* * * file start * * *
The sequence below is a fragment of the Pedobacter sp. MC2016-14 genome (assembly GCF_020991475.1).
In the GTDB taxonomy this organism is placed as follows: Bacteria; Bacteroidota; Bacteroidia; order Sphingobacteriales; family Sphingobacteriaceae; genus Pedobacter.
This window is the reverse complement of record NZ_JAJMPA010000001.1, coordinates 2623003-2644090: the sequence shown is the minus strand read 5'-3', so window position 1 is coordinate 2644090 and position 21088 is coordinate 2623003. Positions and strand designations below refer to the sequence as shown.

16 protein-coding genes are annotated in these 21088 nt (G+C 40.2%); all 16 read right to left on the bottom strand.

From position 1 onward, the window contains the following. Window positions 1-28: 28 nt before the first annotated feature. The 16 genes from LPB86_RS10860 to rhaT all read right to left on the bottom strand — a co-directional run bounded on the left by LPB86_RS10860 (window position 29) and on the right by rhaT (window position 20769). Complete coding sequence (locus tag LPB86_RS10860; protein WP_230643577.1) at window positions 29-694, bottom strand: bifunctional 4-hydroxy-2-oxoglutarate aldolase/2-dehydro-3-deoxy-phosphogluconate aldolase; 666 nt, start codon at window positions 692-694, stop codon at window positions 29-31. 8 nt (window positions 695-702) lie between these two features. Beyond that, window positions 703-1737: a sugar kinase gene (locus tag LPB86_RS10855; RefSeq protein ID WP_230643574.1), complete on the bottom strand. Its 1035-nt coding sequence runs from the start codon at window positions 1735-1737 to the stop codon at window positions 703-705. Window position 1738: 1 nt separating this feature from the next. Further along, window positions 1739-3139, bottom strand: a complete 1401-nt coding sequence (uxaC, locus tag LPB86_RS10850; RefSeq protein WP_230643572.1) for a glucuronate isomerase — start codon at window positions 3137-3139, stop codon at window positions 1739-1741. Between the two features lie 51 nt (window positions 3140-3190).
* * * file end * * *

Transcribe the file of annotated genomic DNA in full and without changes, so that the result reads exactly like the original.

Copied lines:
The sequence below is a fragment of the Pedobacter sp. MC2016-14 genome (assembly GCF_020991475.1).
In the GTDB taxonomy this organism is placed as follows: Bacteria; Bacteroidota; Bacteroidia; order Sphingobacteriales; family Sphingobacteriaceae; genus Pedobacter.
This window is the reverse complement of record NZ_JAJMPA010000001.1, coordinates 2623003-2644090: the sequence shown is the minus strand read 5'-3', so window position 1 is coordinate 2644090 and position 21088 is coordinate 2623003. Positions and strand designations below refer to the sequence as shown.

16 protein-coding genes are annotated in these 21088 nt (G+C 40.2%); all 16 read right to left on the bottom strand.

From position 1 onward, the window contains the following. Window positions 1-28: 28 nt before the first annotated feature. The 16 genes from LPB86_RS10860 to rhaT all read right to left on the bottom strand — a co-directional run bounded on the left by LPB86_RS10860 (window position 29) and on the right by rhaT (window position 20769). Complete coding sequence (locus tag LPB86_RS10860; protein WP_230643577.1) at window positions 29-694, bottom strand: bifunctional 4-hydroxy-2-oxoglutarate aldolase/2-dehydro-3-deoxy-phosphogluconate aldolase; 666 nt, start codon at window positions 692-694, stop codon at window positions 29-31. 8 nt (window positions 695-702) lie between these two features. Beyond that, window positions 703-1737: a sugar kinase gene (locus tag LPB86_RS10855; RefSeq protein ID WP_230643574.1), complete on the bottom strand. Its 1035-nt coding sequence runs from the start codon at window positions 1735-1737 to the stop codon at window positions 703-705. Window position 1738: 1 nt separating this feature from the next. Further along, window positions 1739-3139, bottom strand: a complete 1401-nt coding sequence (uxaC, locus tag LPB86_RS10850; RefSeq protein WP_230643572.1) for a glucuronate isomerase — start codon at window positions 3137-3139, stop codon at window positions 1739-1741. Between the two features lie 51 nt (window positions 3140-3190).